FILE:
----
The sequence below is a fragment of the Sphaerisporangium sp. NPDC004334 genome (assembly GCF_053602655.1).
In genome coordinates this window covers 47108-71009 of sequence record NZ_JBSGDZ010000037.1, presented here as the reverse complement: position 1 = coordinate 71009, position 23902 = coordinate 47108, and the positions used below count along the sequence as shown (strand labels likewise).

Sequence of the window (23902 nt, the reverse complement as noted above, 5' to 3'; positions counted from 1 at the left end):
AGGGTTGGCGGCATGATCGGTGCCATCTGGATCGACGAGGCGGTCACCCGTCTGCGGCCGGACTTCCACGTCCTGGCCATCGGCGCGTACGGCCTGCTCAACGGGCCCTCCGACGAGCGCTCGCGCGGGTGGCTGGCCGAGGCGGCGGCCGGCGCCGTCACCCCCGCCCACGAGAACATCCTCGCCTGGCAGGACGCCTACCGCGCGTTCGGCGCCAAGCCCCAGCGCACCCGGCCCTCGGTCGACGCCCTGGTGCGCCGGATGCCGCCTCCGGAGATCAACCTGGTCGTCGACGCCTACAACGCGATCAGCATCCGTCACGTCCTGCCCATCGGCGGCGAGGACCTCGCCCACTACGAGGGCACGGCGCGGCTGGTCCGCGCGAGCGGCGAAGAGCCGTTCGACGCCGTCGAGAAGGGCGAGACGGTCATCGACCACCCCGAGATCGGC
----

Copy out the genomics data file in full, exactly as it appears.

The sequence below is a fragment of the Sphaerisporangium sp. NPDC004334 genome (assembly GCF_053602655.1).
In genome coordinates this window covers 47108-71009 of sequence record NZ_JBSGDZ010000037.1, presented here as the reverse complement: position 1 = coordinate 71009, position 23902 = coordinate 47108, and the positions used below count along the sequence as shown (strand labels likewise).

Sequence of the window (23902 nt, the reverse complement as noted above, 5' to 3'; positions counted from 1 at the left end):
AGGGTTGGCGGCATGATCGGTGCCATCTGGATCGACGAGGCGGTCACCCGTCTGCGGCCGGACTTCCACGTCCTGGCCATCGGCGCGTACGGCCTGCTCAACGGGCCCTCCGACGAGCGCTCGCGCGGGTGGCTGGCCGAGGCGGCGGCCGGCGCCGTCACCCCCGCCCACGAGAACATCCTCGCCTGGCAGGACGCCTACCGCGCGTTCGGCGCCAAGCCCCAGCGCACCCGGCCCTCGGTCGACGCCCTGGTGCGCCGGATGCCGCCTCCGGAGATCAACCTGGTCGTCGACGCCTACAACGCGATCAGCATCCGTCACGTCCTGCCCATCGGCGGCGAGGACCTCGCCCACTACGAGGGCACGGCGCGGCTGGTCCGCGCGAGCGGCGAAGAGCCGTTCGACGCCGTCGAGAAGGGCGAGACGGTCATCGACCACCCCGAGATCGGC